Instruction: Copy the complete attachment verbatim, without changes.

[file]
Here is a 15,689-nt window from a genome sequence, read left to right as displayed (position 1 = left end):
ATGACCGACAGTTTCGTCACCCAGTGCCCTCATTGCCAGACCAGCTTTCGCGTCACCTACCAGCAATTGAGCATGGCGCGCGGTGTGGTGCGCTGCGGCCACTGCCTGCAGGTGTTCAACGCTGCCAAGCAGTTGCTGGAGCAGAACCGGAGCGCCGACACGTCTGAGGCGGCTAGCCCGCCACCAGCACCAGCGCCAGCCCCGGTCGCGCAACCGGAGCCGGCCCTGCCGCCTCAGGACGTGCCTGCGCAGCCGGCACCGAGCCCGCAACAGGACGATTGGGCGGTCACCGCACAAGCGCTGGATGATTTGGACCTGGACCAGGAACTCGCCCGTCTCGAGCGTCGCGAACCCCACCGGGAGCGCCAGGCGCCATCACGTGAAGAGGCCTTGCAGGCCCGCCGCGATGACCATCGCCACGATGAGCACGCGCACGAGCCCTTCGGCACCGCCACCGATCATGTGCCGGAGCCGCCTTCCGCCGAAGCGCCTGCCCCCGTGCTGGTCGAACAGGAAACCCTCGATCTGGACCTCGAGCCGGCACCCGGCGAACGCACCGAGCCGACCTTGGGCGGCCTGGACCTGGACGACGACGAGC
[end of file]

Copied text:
Here is a 15,689-nt window from a genome sequence, read left to right as displayed (position 1 = left end):
ATGACCGACAGTTTCGTCACCCAGTGCCCTCATTGCCAGACCAGCTTTCGCGTCACCTACCAGCAATTGAGCATGGCGCGCGGTGTGGTGCGCTGCGGCCACTGCCTGCAGGTGTTCAACGCTGCCAAGCAGTTGCTGGAGCAGAACCGGAGCGCCGACACGTCTGAGGCGGCTAGCCCGCCACCAGCACCAGCGCCAGCCCCGGTCGCGCAACCGGAGCCGGCCCTGCCGCCTCAGGACGTGCCTGCGCAGCCGGCACCGAGCCCGCAACAGGACGATTGGGCGGTCACCGCACAAGCGCTGGATGATTTGGACCTGGACCAGGAACTCGCCCGTCTCGAGCGTCGCGAACCCCACCGGGAGCGCCAGGCGCCATCACGTGAAGAGGCCTTGCAGGCCCGCCGCGATGACCATCGCCACGATGAGCACGCGCACGAGCCCTTCGGCACCGCCACCGATCATGTGCCGGAGCCGCCTTCCGCCGAAGCGCCTGCCCCCGTGCTGGTCGAACAGGAAACCCTCGATCTGGACCTCGAGCCGGCACCCGGCGAACGCACCGAGCCGACCTTGGGCGGCCTGGACCTGGACGACGACGAGC